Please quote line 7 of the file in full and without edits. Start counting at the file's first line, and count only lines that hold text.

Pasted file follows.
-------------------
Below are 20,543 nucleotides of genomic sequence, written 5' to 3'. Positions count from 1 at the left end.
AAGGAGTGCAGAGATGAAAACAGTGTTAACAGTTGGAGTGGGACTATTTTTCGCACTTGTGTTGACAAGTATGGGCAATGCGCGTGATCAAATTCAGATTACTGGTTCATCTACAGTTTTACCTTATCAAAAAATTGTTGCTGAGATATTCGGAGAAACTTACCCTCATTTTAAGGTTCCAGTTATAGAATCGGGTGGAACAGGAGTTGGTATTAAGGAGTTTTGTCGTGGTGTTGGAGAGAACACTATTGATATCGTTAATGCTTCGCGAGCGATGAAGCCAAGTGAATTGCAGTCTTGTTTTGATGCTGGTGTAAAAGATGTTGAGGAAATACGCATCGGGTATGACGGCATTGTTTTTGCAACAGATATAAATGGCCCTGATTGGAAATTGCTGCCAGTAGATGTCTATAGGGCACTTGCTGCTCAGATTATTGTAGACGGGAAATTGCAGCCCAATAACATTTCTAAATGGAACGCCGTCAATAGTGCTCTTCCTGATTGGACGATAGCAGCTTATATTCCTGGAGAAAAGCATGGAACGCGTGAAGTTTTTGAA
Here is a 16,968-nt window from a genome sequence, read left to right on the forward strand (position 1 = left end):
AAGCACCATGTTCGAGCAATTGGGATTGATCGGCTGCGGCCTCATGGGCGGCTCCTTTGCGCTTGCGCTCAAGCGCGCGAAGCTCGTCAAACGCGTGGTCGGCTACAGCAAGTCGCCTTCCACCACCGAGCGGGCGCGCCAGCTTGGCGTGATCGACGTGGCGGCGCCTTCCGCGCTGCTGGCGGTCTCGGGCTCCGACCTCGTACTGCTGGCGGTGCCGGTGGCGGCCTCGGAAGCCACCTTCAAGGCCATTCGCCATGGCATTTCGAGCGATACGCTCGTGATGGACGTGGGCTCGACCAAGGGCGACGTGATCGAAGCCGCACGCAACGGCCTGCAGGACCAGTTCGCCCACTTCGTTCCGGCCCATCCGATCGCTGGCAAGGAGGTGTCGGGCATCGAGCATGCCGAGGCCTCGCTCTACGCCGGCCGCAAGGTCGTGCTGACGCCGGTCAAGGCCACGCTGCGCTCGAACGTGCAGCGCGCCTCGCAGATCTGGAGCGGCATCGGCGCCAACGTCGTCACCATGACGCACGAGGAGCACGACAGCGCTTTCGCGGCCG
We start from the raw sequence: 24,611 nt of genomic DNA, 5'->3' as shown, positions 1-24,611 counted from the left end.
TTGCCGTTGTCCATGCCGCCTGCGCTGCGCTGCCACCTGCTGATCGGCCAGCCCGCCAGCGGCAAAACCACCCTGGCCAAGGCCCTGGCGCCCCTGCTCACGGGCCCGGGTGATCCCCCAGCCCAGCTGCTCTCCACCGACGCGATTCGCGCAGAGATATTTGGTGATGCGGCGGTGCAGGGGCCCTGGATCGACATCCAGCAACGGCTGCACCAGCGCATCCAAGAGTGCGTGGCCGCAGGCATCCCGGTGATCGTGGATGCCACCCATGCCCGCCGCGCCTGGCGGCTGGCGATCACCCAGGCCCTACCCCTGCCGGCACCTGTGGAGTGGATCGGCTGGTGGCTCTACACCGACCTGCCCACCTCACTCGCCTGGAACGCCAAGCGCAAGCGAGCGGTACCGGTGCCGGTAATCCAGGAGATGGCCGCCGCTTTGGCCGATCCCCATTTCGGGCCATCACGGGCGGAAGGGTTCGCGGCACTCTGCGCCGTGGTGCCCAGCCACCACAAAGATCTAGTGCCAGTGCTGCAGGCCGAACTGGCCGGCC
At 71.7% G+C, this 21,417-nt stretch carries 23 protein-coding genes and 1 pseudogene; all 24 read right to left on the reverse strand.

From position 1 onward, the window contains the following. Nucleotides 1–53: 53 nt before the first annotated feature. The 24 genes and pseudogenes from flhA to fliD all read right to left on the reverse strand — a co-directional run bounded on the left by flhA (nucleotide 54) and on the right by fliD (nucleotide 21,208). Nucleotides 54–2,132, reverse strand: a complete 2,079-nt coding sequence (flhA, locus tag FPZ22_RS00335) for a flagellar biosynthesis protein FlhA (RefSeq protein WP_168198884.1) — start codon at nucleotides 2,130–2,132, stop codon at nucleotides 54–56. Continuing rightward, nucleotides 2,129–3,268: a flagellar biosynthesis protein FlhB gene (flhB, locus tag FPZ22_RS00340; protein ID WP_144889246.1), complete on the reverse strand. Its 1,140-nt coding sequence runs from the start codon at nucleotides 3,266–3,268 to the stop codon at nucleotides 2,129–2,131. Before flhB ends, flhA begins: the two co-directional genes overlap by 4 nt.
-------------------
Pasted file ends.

At 71.7% G+C, this 21,417-nt stretch carries 23 protein-coding genes and 1 pseudogene; all 24 read right to left on the reverse strand.